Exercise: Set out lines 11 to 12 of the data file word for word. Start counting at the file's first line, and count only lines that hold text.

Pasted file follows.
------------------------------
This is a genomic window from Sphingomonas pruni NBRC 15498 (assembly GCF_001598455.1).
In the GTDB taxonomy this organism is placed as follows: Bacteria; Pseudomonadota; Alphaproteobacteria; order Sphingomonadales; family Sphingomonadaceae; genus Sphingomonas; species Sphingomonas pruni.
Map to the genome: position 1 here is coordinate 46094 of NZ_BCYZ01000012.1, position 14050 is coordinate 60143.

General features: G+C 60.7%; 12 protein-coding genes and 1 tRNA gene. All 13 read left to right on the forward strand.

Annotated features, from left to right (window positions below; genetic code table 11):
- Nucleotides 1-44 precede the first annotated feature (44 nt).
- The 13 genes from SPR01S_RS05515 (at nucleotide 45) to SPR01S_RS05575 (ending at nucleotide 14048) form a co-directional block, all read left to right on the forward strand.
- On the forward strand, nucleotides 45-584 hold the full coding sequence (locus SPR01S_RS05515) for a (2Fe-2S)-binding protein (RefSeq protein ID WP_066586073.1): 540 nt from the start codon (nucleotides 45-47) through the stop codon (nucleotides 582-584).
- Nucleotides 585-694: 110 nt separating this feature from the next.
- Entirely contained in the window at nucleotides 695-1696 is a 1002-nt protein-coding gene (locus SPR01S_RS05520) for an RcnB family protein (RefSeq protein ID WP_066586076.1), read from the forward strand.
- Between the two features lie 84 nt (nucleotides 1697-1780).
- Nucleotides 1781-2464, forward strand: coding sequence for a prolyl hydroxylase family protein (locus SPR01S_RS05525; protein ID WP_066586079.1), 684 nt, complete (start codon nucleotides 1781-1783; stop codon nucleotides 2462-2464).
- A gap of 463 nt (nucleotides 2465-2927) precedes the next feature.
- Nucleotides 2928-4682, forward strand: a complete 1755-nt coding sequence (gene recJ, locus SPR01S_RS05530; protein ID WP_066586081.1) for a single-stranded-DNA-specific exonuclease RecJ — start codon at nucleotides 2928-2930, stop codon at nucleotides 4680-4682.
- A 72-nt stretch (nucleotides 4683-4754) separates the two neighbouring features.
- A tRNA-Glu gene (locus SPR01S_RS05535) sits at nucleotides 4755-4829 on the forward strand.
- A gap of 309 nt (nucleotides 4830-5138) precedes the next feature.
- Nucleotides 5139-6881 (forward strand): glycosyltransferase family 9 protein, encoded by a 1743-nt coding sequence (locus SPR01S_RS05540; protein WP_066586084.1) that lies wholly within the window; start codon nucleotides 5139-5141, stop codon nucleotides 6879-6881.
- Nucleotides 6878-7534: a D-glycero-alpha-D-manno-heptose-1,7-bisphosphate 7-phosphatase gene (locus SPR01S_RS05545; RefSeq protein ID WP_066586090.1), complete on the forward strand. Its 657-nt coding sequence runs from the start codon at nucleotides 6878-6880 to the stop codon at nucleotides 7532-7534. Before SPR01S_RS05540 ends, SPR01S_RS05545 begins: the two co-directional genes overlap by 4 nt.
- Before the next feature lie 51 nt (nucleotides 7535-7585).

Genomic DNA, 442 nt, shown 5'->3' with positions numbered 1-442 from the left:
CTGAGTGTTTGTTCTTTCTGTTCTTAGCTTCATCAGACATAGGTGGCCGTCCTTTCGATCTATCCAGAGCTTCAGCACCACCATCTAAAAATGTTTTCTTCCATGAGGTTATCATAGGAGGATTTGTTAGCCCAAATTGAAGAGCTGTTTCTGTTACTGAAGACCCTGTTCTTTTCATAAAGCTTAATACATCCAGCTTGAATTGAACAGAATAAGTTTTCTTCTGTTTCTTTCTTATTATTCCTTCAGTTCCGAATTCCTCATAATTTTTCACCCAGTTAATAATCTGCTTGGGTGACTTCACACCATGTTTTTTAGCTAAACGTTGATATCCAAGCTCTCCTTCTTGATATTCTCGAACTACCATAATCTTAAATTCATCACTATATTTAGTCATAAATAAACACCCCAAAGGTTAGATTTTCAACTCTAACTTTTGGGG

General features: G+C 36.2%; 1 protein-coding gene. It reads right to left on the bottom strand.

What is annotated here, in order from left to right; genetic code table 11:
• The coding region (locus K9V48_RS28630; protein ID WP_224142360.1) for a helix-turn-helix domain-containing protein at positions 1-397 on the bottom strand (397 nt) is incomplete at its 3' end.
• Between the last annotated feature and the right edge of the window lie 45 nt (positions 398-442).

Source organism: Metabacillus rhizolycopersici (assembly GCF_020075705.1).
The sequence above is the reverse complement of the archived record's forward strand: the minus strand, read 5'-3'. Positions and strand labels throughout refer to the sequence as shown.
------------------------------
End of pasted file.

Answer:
- Between the two features lie 84 nt (nucleotides 1697-1780).
- Nucleotides 1781-2464, forward strand: coding sequence for a prolyl hydroxylase family protein (locus SPR01S_RS05525; protein ID WP_066586079.1), 684 nt, complete (start codon nucleotides 1781-1783; stop codon nucleotides 2462-2464).